What are some of the most common mistakes small business owners make regarding cyber security?
The landscape of information security is no longer a teenage hacker sitting in a dark basement. Nation states and organized crime hire highly trained, competent hackers to look for unprotected machines and infrastructure worldwide. Information is valuable. A complete set of personal information sells for $75 to $500 per individual. Hundreds of thousands of these transactions occur every year, equating to big business for cybercriminals. Even if your organization is not a target for data theft, hackers will hijack technology resources such as processors, storage, RAM, and bandwidth, to perpetuate attacks against other targets, dragging your IT resources to a crawl. Small business is not immune, and an effective defense involves a layered approach. Common mistakes include:
- Believing a firewall and anti-virus are enough.
- Neglecting updates on equipment and software. Patching mitigates a tremendous amount of risk and should include all end-user operating systems, server operating systems, manufacturer firmware for all networking equipment and monetary transaction equipment.
- Password management. Do not leave default passwords in place. Do not use the same password for everything. Change passwords at least twice per year. Create strong passwords with at least eight characters upper and lower case, numbers, and special symbols. Do not use dictionary words. A tip for creating and remembering strong passwords is to use the first letter of words in favorite sayings, quotes, song lyrics, verses and add numbers or symbols.
- Connecting IoT devices to the same network as computers and mobile devices. Smart devices (also known as IoT or Internet of things) devices are experiencing a huge growth. These devices are always connected to the internet and often have very little security. A hacked IoT device can easily become a jumping point for the hacker to access the rest of your network. Do not put IoT devices on the same network as your computers and other systems that contain critical business information.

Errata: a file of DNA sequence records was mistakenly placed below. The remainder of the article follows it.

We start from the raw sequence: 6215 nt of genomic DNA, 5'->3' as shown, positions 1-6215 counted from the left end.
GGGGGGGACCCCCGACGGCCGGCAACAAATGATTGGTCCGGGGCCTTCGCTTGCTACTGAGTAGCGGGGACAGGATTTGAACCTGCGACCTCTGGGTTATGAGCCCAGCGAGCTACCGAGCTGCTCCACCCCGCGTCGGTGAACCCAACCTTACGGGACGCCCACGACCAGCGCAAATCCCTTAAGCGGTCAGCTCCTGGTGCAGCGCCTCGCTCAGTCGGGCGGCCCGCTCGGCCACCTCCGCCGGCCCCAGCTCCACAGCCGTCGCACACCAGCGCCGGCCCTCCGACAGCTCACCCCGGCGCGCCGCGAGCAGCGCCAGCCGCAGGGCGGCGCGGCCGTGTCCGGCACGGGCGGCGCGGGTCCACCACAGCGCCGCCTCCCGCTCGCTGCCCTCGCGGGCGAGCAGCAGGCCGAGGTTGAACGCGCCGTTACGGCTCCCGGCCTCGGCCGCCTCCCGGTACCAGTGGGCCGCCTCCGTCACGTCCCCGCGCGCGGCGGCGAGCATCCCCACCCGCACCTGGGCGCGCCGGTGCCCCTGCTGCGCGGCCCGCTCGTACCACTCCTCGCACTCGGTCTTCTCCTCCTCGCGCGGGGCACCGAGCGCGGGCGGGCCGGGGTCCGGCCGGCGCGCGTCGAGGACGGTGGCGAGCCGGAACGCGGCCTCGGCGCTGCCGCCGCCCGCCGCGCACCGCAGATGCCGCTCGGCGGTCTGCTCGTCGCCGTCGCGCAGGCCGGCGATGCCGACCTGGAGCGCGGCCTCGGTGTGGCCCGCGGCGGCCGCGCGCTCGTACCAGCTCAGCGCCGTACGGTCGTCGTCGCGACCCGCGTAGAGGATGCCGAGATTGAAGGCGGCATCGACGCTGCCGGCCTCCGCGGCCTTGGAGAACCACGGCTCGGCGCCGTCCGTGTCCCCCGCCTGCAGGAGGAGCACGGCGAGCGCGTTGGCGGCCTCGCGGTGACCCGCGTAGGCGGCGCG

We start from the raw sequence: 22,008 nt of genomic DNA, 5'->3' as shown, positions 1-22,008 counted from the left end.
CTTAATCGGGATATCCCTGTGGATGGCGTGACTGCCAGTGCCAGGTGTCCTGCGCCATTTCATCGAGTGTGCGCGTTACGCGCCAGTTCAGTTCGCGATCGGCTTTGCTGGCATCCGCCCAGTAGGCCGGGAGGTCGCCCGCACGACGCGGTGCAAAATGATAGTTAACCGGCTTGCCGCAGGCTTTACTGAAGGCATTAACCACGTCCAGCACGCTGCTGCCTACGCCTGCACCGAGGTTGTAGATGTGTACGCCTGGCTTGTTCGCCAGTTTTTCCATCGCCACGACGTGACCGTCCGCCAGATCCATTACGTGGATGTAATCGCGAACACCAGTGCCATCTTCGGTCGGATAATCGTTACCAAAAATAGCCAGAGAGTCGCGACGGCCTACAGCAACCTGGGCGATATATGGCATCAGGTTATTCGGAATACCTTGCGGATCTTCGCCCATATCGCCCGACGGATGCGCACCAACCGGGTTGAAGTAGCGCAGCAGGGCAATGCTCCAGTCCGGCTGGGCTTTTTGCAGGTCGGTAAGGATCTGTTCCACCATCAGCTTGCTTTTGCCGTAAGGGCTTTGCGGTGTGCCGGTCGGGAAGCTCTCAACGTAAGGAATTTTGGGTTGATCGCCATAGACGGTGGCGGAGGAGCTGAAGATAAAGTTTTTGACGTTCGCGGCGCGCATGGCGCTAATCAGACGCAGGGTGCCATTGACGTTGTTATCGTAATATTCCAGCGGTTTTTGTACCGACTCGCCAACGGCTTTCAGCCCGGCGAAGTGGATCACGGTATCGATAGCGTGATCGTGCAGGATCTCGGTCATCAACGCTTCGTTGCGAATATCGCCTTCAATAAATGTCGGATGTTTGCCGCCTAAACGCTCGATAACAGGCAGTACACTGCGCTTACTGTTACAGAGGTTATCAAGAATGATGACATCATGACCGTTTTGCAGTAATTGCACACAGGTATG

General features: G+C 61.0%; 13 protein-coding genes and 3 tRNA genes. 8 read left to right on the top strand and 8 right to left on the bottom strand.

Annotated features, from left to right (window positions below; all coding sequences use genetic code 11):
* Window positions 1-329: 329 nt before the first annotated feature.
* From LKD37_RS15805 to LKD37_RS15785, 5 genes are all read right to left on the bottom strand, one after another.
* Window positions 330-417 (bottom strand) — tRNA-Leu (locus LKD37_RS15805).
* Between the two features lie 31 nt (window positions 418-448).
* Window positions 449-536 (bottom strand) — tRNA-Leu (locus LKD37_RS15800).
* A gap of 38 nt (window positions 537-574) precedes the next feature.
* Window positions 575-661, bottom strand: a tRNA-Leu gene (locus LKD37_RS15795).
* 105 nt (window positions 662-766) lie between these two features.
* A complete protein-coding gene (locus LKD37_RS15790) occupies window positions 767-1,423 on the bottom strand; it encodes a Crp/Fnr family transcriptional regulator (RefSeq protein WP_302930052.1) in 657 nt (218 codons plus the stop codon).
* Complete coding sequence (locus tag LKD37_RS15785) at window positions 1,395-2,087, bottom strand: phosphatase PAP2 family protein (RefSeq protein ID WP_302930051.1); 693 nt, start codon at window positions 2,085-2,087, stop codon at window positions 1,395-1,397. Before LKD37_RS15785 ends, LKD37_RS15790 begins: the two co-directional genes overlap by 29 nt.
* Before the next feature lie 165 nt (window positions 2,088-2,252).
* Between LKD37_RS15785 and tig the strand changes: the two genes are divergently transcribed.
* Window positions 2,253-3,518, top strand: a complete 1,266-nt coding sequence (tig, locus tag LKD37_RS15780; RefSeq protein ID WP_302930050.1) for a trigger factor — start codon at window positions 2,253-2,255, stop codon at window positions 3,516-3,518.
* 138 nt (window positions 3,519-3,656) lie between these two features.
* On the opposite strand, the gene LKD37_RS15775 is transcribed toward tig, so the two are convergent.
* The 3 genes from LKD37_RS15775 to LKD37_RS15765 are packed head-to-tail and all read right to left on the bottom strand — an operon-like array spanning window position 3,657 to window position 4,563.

- Lack of awareness. Annual information security training for small business owners and employees can help mitigate the risks associated with social engineering attacks. An example of a social engineering attack is someone who calls and poses as a manufacturer representative or system user asking for passwords.
- Having the same people do IT and security. An information security professional outside the organization is more likely to provide objective, unbiased recommendations. One of the worst mistakes an organization can make is to add security to an information technology professional’s to-do list. An instant conflict of interest arises.
- Neglecting to hire someone to perform an annual penetration test. An annual penetration test by a Certified Ethical Hacker (CEH) or Certified Information Systems Security Professional (CISSP) details vulnerabilities. Annual tests can help a business save money in the long run by allowing a business to leverage the information to prioritize purchases and action items for security.
How do I keep viruses and hackers out?
Keep software and equipment updated, implement security awareness training for all employees, and have strong password policies. Hire a qualified information security professional to objectively assess the network, develop a security plan, and conduct annual penetration tests.
How to protect yourself against ransomware attacks?